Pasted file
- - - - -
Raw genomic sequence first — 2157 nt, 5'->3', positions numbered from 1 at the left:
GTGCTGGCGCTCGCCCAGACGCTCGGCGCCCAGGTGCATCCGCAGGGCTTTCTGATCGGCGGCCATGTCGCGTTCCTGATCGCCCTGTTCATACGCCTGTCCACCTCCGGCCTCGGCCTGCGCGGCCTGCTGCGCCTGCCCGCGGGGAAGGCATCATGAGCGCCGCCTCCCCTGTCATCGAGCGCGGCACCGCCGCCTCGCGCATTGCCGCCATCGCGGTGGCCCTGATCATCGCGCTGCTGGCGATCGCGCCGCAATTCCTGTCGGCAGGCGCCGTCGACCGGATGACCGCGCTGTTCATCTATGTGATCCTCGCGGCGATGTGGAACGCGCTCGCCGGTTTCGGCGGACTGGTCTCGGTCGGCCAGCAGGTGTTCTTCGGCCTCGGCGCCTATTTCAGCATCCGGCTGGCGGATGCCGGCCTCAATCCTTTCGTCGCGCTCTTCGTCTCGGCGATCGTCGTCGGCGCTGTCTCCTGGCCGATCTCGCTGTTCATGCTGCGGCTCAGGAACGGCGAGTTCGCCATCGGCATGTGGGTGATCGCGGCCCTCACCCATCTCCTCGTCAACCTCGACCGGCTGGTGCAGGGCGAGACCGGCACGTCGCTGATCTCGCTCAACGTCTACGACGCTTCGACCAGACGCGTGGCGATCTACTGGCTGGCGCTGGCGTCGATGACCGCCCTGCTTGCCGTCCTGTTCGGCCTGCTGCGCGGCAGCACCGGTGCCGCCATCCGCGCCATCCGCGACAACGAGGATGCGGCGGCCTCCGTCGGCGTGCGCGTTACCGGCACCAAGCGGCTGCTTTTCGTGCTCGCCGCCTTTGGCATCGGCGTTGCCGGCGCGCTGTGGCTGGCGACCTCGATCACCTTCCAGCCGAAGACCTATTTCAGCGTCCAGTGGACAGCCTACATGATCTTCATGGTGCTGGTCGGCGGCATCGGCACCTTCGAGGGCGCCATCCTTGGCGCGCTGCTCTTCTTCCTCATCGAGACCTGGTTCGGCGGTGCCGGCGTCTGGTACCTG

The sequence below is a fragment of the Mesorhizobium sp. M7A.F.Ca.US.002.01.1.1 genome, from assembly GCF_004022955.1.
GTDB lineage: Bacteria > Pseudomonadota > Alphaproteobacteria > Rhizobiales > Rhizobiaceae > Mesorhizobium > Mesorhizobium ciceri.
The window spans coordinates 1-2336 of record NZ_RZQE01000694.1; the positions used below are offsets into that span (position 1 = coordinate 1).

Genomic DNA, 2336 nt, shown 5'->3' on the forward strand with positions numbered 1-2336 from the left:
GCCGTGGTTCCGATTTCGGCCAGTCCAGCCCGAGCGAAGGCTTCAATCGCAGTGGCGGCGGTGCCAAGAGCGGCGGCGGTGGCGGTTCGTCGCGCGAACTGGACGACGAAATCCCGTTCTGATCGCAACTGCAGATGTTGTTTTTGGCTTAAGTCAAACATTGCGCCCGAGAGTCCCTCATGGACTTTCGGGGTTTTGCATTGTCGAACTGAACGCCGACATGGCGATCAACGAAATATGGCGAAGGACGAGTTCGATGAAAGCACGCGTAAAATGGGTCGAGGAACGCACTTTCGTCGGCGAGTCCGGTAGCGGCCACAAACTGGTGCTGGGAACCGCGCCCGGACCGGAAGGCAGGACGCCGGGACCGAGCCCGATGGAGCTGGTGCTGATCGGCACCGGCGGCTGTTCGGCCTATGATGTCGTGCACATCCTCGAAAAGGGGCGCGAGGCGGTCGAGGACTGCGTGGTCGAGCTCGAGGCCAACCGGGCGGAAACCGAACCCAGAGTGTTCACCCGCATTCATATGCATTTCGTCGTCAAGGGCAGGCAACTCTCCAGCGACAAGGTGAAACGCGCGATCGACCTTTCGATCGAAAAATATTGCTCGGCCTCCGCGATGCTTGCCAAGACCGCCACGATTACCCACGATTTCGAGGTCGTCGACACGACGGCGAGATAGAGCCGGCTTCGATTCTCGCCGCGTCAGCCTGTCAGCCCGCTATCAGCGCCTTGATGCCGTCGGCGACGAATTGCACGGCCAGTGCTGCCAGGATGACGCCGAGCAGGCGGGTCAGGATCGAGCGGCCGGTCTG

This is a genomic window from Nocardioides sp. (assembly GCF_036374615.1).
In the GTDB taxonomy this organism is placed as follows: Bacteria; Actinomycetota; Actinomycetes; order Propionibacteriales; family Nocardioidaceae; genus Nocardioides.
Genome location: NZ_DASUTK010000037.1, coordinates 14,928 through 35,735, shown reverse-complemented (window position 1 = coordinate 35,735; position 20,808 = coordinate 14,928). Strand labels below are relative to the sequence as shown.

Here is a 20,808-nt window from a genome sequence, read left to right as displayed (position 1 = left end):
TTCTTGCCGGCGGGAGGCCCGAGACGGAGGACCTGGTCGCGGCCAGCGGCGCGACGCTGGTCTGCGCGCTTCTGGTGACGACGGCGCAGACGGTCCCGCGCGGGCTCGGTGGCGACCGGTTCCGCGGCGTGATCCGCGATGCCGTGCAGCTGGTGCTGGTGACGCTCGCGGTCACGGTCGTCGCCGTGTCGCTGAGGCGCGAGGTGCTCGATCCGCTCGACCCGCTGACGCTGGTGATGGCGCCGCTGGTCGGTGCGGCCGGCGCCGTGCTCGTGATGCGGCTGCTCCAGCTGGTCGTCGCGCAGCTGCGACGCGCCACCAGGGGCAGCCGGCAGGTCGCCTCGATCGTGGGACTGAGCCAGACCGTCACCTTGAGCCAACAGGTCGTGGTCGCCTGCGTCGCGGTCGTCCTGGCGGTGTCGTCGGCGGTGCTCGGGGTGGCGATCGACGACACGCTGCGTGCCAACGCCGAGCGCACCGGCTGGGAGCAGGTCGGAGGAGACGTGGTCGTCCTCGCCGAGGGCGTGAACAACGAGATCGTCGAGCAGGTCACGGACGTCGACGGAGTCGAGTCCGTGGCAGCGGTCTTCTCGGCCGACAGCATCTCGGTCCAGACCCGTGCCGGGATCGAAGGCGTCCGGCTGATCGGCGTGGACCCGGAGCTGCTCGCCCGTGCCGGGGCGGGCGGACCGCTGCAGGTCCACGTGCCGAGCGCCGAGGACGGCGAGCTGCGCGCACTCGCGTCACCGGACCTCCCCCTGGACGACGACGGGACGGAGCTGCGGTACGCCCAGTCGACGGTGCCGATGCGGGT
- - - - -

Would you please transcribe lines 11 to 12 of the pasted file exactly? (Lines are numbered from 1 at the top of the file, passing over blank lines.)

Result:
Here is a 20,808-nt window from a genome sequence, read left to right as displayed (position 1 = left end):
TTCTTGCCGGCGGGAGGCCCGAGACGGAGGACCTGGTCGCGGCCAGCGGCGCGACGCTGGTCTGCGCGCTTCTGGTGACGACGGCGCAGACGGTCCCGCGCGGGCTCGGTGGCGACCGGTTCCGCGGCGTGATCCGCGATGCCGTGCAGCTGGTGCTGGTGACGCTCGCGGTCACGGTCGTCGCCGTGTCGCTGAGGCGCGAGGTGCTCGATCCGCTCGACCCGCTGACGCTGGTGATGGCGCCGCTGGTCGGTGCGGCCGGCGCCGTGCTCGTGATGCGGCTGCTCCAGCTGGTCGTCGCGCAGCTGCGACGCGCCACCAGGGGCAGCCGGCAGGTCGCCTCGATCGTGGGACTGAGCCAGACCGTCACCTTGAGCCAACAGGTCGTGGTCGCCTGCGTCGCGGTCGTCCTGGCGGTGTCGTCGGCGGTGCTCGGGGTGGCGATCGACGACACGCTGCGTGCCAACGCCGAGCGCACCGGCTGGGAGCAGGTCGGAGGAGACGTGGTCGTCCTCGCCGAGGGCGTGAACAACGAGATCGTCGAGCAGGTCACGGACGTCGACGGAGTCGAGTCCGTGGCAGCGGTCTTCTCGGCCGACAGCATCTCGGTCCAGACCCGTGCCGGGATCGAAGGCGTCCGGCTGATCGGCGTGGACCCGGAGCTGCTCGCCCGTGCCGGGGCGGGCGGACCGCTGCAGGTCCACGTGCCGAGCGCCGAGGACGGCGAGCTGCGCGCACTCGCGTCACCGGACCTCCCCCTGGACGACGACGGGACGGAGCTGCGGTACGCCCAGTCGACGGTGCCGATGCGGGT